Over time, these kids are at higher risk of social isolation. They aren’t doing well in school, and they certainly aren’t growing up in a positive environment at home. Normally in high school they would have a guidance counselor help point them towards something positive. Now they have Facebook. They get on “social” media as a substitute for actual social interaction. What they get is a poor substitute. They easily find encouragement for dark thoughts.

Are we surprised by the dramatic rise in Facebook Live suicides? I’m not. The internet helps you find people like you. Unfortunately, that’s a problem when you didn’t grow up: you find plenty of broken people like yourself. Instead of getting professional help, you get broken individuals making recommendations based on their incomplete understanding of the world.

So let’s ban Facebook and arm teachers instead.

Now, I know I can’t make Facebook illegal. But as a parent, you can. My kids don’t have Facebook, and they won’t until they grow up. I had a parent tell me she was angry her 13-year old found inappropriate pictures on Facebook, to which I said “Well, you shouldn’t let her have an account.” “But I can’t take it from her,” she told me. Seriously? The kid doesn’t work, and you control her phone and internet. It didn’t take long to realize she would feel bad telling her kid that she couldn’t use Facebook.

Mind blowing: now we’ve digressed to the point parents feel bad about protecting their kids.

While we’re at it, arm our teachers. Let them actually discipline kids. Parents sure as heck aren’t doing it, and I think we have enough cameras in schools now that we can put proper surveillance controls in place. While we’re at it, arm them with guns too. As I proved before during our active shooter drill at work, no matter how fast you respond, unless you have an armed responder in the immediate vicinity of a shooter, you can’t stop them.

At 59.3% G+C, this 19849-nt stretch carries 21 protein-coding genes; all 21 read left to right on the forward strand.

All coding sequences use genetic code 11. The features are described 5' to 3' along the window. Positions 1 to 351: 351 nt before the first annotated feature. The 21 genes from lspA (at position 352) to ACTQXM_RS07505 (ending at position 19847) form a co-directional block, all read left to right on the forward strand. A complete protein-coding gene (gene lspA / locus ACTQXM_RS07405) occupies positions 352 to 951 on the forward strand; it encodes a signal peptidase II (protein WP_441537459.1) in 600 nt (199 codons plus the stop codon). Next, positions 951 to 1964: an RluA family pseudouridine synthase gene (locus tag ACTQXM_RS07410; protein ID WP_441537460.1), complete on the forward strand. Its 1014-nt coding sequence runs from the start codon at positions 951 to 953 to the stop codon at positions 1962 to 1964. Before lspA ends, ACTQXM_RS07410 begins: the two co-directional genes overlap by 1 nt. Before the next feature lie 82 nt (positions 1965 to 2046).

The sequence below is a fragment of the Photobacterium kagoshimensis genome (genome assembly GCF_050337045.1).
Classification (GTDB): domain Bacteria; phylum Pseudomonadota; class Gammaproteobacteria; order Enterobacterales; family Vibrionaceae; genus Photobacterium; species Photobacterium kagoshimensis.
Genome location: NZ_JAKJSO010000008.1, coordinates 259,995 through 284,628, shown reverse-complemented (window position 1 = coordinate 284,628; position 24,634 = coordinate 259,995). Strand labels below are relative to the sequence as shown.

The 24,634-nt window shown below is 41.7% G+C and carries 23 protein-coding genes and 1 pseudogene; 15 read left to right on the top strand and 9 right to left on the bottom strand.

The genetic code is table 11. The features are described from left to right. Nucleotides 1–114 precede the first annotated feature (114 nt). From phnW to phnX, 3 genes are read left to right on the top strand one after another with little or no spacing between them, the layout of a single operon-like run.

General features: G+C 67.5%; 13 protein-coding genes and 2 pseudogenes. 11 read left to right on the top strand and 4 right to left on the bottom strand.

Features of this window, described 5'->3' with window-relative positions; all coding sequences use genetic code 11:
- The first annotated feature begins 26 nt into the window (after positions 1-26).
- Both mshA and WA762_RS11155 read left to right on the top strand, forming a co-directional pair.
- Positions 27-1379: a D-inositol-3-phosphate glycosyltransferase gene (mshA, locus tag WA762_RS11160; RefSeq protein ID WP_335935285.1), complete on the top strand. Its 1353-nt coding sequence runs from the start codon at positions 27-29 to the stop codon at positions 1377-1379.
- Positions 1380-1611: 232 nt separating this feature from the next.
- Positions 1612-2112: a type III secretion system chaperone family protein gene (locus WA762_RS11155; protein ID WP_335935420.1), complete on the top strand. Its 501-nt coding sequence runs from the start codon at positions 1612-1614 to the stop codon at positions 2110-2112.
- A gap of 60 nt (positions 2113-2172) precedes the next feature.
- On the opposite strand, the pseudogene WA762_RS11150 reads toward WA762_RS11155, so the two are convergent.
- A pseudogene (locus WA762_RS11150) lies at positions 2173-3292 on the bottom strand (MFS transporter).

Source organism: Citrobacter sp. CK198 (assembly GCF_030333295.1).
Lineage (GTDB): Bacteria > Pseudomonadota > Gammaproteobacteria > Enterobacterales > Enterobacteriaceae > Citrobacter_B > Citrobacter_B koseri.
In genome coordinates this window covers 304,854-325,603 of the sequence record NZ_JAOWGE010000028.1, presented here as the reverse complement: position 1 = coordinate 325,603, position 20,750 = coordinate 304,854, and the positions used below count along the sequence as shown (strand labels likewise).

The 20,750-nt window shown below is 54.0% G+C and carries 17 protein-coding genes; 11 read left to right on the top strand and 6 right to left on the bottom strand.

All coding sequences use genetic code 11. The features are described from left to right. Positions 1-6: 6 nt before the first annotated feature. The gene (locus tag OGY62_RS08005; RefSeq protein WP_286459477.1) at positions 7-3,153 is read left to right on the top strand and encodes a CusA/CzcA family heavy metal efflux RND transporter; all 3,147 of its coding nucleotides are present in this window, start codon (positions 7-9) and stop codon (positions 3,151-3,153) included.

Can you stop shootings by banning guns? Nope. You couldn’t stop drinking by banning alcohol, or social media by banning it. Guns are a technology. You ban them in one place, and someone else makes them. You can make them difficult to get, but you’ll never prevent them. Even places with strict gun laws have crime, in some cases (like Chicago), you get a lot more crime.

But other countries do! Not really. Switzerland, Norway and Canada all have similar problems. You hear about more U.S. issues because we are a way bigger country. Norway has less people than New York. When they had a mass shooting, one in four people in the country knew someone that was killed. We are no where close to that here.

You do see this in play in places like Utah, where the pressure of the Mormon Church keeps things like poverty and crime lower than normal despite having more free gun laws than other states. I don’t agree with the Mormon Church’s religious teachings, but I do think they have it right in terms of engagement. They keep a positive influence in their kids lives, to the point of darn near enforcing things like Boy Scouting and mission trips for young people. The result is much more solid individuals who grew up and are stable. The system targets the individual with dramatically better results than any Congressional legislation. As a Catholic, I’m jealous of their system.

Start paying attention to what your kids do online. Don’t let them on “social” media. Actually parent them. Make their teachers job easier. And reach out to that weird kid and help him or her grow up. Yeah, that’s a lot harder than posting offensive political cartoons or telling me I’m a baby killer, but it might actually start stemming this issue.


This post represents the views of the author and not those of the Department of Defense, Department of the Navy, or any government agency.

And no, the author didn’t kill any babies and still very much cares for his kids, despite all the offensive political cartoons you send my way on “social” media.